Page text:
On Tuesday, federal and state officials learned that an additional chemical not previously identified was present in the tank that leaked into the Elk River earlier this month, contaminating the water supply of hundreds of thousands of West Virginians. According to the WV Gazette, the spilled chemical, crude MCHM, which contains 4-methylcyclohexane methanol, also included a chemical called PPH.

Freedom Industries, the company whose tank leaked chemicals into the Kanawha Valley water system on January 9, told officials that PPH was present in its crude MCHM. On Tuesday night, state officials said they believe the American Water Company’s Elk River plant would have filtered the PPH chemical out of the water during its normal treatment process.

Additional testing is reportedly being done to determine whether the chemical is present in water samples. According to the Gazette, a Freedom Industries data sheet on the new chemical reveals that it can irritate the eyes and skin and is harmful if swallowed. There is no data available on its long-term health effects.

Crude MCHM is made up of 5 chemicals including 4-methylcyclohexane methanol, methyl 4-methylcyclohexanecarboxylate, dimethyl 1,4-cyclohexanedicarboxylate, methanol and 1,4-cyclohexanedimethanol, plus water. But Freedom Industries also added PPH to its mixture.

Mike Dorsey, the director of homeland security and emergency response for the state Department of Environmental Protection told the Gazette that he only learned about the added chemical 12 days after the spill. Dorsey said that Freedom Industries President Gary Southern told him that the chemical was present in the tank at the time of the spill, but that he didn’t realize the company was still adding the chemical.

According to Mr. Southern, the company had, for a time, stopped the practice of adding PPH to its crude MCMH mixture, and he was unaware that the company had resumed adding PPH to the mixture until Tuesday.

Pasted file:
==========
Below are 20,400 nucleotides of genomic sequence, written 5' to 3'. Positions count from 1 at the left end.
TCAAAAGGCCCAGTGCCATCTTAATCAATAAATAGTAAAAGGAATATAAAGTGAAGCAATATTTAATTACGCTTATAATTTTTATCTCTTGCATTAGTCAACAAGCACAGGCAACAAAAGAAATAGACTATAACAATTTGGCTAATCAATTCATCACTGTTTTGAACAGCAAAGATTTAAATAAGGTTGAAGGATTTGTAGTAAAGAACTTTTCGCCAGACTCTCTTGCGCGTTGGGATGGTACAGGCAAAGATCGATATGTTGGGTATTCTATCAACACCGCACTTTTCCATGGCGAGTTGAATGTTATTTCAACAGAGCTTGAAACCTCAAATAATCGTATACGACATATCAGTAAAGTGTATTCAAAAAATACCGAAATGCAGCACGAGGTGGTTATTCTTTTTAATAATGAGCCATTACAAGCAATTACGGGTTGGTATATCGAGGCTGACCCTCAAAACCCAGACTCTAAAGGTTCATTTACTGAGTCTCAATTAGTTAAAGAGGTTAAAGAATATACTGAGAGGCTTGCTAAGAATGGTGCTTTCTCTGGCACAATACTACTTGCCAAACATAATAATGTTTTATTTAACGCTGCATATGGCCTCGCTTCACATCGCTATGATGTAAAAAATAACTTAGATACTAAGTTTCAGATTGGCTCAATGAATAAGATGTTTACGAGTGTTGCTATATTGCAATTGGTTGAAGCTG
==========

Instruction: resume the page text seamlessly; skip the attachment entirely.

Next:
When Gov. Earl Ray Tomblin was informed of the new development, he said that Freedom Industries’ behavior was “totally unacceptable.” On Monday, before the information about PPH was revealed, Gov. Tomblin told residents that the choice to start drinking their tap water again is a personal decision, although the Centers for Disease Control and Prevention (CDC) declared the water safe for use.

“If you do not feel comfortable drinking or cooking with this water, then use bottled water,” Tomblin said during a press conference.

Earlier this week, the Gazette reported that the number of people getting sick as a result of contaminated water had increased. Hospital visits related to chemical exposure had increased significantly since last Thursday, although none of the patients were still in the hospital or were in critical condition, as of Saturday.

“The spill of chemicals into a water supply is a very serious offense that requires a careful investigation of all the facts surrounding the incident,” commented Emmie Paulos, an attorney with the Levin, Papantonio law firm who is involved in the BP oil spill litigation. “There are federal environmental laws in place to protect the public and environment, any violation of these laws could result in prosecution of the culpable party.”

Freedom Industries filed for Chapter 11 bankruptcy on Friday, January 17. The company faced about 25 lawsuits as a result of the spill, which will now be put on hold. The company also faces a federal lawsuit and owes $3.6 million to creditors and more than $2.4 million in unpaid taxes to the Internal Revenue Service, according to the Gazette.

Alisha is a writer and researcher with Ring of Fire. You can follow her on Twitter @childoftheearth.